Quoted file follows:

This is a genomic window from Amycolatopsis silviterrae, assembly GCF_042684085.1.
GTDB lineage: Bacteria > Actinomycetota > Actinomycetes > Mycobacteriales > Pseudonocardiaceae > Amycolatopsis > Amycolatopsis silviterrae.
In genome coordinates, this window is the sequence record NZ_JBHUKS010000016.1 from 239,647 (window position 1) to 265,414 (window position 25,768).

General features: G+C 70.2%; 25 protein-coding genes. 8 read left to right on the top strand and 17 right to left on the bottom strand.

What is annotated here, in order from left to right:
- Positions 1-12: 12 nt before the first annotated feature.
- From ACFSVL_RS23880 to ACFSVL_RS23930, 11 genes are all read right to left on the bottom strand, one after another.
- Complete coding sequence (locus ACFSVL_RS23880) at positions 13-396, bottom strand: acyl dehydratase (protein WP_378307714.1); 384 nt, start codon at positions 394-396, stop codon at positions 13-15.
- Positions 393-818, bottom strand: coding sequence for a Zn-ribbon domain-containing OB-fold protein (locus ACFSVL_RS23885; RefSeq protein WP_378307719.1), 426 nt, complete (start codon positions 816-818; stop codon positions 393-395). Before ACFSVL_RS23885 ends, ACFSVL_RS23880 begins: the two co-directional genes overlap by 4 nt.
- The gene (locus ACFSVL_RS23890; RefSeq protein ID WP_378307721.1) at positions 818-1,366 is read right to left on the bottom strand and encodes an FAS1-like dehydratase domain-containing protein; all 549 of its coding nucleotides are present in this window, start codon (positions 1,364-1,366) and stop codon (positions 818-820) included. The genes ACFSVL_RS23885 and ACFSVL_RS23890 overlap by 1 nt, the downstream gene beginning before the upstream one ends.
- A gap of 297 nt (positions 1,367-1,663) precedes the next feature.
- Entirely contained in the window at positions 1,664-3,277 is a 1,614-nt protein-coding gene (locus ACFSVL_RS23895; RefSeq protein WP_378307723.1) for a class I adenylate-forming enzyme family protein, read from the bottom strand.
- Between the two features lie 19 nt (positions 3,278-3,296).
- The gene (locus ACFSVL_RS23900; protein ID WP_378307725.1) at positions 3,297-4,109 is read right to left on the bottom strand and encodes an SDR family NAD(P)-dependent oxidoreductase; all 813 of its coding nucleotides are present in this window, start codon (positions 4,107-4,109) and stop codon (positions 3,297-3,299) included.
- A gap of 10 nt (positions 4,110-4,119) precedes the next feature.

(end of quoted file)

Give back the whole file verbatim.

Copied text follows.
This is a genomic window from Amycolatopsis silviterrae, assembly GCF_042684085.1.
GTDB lineage: Bacteria > Actinomycetota > Actinomycetes > Mycobacteriales > Pseudonocardiaceae > Amycolatopsis > Amycolatopsis silviterrae.
In genome coordinates, this window is the sequence record NZ_JBHUKS010000016.1 from 239,647 (window position 1) to 265,414 (window position 25,768).

General features: G+C 70.2%; 25 protein-coding genes. 8 read left to right on the top strand and 17 right to left on the bottom strand.

What is annotated here, in order from left to right:
- Positions 1-12: 12 nt before the first annotated feature.
- From ACFSVL_RS23880 to ACFSVL_RS23930, 11 genes are all read right to left on the bottom strand, one after another.
- Complete coding sequence (locus ACFSVL_RS23880) at positions 13-396, bottom strand: acyl dehydratase (protein WP_378307714.1); 384 nt, start codon at positions 394-396, stop codon at positions 13-15.
- Positions 393-818, bottom strand: coding sequence for a Zn-ribbon domain-containing OB-fold protein (locus ACFSVL_RS23885; RefSeq protein WP_378307719.1), 426 nt, complete (start codon positions 816-818; stop codon positions 393-395). Before ACFSVL_RS23885 ends, ACFSVL_RS23880 begins: the two co-directional genes overlap by 4 nt.
- The gene (locus ACFSVL_RS23890; RefSeq protein ID WP_378307721.1) at positions 818-1,366 is read right to left on the bottom strand and encodes an FAS1-like dehydratase domain-containing protein; all 549 of its coding nucleotides are present in this window, start codon (positions 1,364-1,366) and stop codon (positions 818-820) included. The genes ACFSVL_RS23885 and ACFSVL_RS23890 overlap by 1 nt, the downstream gene beginning before the upstream one ends.
- A gap of 297 nt (positions 1,367-1,663) precedes the next feature.
- Entirely contained in the window at positions 1,664-3,277 is a 1,614-nt protein-coding gene (locus ACFSVL_RS23895; RefSeq protein WP_378307723.1) for a class I adenylate-forming enzyme family protein, read from the bottom strand.
- Between the two features lie 19 nt (positions 3,278-3,296).
- The gene (locus ACFSVL_RS23900; protein ID WP_378307725.1) at positions 3,297-4,109 is read right to left on the bottom strand and encodes an SDR family NAD(P)-dependent oxidoreductase; all 813 of its coding nucleotides are present in this window, start codon (positions 4,107-4,109) and stop codon (positions 3,297-3,299) included.
- A gap of 10 nt (positions 4,110-4,119) precedes the next feature.